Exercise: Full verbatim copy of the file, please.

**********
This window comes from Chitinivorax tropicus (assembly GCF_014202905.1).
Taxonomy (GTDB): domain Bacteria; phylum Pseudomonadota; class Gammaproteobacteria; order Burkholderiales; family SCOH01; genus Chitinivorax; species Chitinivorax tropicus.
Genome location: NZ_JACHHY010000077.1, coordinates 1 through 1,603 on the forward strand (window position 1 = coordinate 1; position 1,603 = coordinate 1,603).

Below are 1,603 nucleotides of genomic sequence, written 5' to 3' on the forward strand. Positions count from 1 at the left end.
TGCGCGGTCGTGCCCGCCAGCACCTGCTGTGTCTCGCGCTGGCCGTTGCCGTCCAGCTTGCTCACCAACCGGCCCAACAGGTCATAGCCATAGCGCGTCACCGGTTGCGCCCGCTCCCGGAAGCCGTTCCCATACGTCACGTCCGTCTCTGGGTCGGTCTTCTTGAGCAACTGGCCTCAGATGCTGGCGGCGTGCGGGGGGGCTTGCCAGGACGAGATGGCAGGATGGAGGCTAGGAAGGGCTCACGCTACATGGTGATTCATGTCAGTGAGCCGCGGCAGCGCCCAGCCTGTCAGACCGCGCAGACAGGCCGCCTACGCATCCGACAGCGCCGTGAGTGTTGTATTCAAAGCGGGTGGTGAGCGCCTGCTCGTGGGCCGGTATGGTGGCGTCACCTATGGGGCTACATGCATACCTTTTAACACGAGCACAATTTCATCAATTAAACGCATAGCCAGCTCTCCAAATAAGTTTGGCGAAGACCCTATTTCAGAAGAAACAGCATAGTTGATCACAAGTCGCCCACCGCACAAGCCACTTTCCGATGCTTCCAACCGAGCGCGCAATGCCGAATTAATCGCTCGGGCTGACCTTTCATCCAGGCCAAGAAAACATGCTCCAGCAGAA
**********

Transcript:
This window comes from Chitinivorax tropicus (assembly GCF_014202905.1).
Taxonomy (GTDB): domain Bacteria; phylum Pseudomonadota; class Gammaproteobacteria; order Burkholderiales; family SCOH01; genus Chitinivorax; species Chitinivorax tropicus.
Genome location: NZ_JACHHY010000077.1, coordinates 1 through 1,603 on the forward strand (window position 1 = coordinate 1; position 1,603 = coordinate 1,603).

Below are 1,603 nucleotides of genomic sequence, written 5' to 3' on the forward strand. Positions count from 1 at the left end.
TGCGCGGTCGTGCCCGCCAGCACCTGCTGTGTCTCGCGCTGGCCGTTGCCGTCCAGCTTGCTCACCAACCGGCCCAACAGGTCATAGCCATAGCGCGTCACCGGTTGCGCCCGCTCCCGGAAGCCGTTCCCATACGTCACGTCCGTCTCTGGGTCGGTCTTCTTGAGCAACTGGCCTCAGATGCTGGCGGCGTGCGGGGGGGCTTGCCAGGACGAGATGGCAGGATGGAGGCTAGGAAGGGCTCACGCTACATGGTGATTCATGTCAGTGAGCCGCGGCAGCGCCCAGCCTGTCAGACCGCGCAGACAGGCCGCCTACGCATCCGACAGCGCCGTGAGTGTTGTATTCAAAGCGGGTGGTGAGCGCCTGCTCGTGGGCCGGTATGGTGGCGTCACCTATGGGGCTACATGCATACCTTTTAACACGAGCACAATTTCATCAATTAAACGCATAGCCAGCTCTCCAAATAAGTTTGGCGAAGACCCTATTTCAGAAGAAACAGCATAGTTGATCACAAGTCGCCCACCGCACAAGCCACTTTCCGATGCTTCCAACCGAGCGCGCAATGCCGAATTAATCGCTCGGGCTGACCTTTCATCCAGGCCAAGAAAACATGCTCCAGCAGAA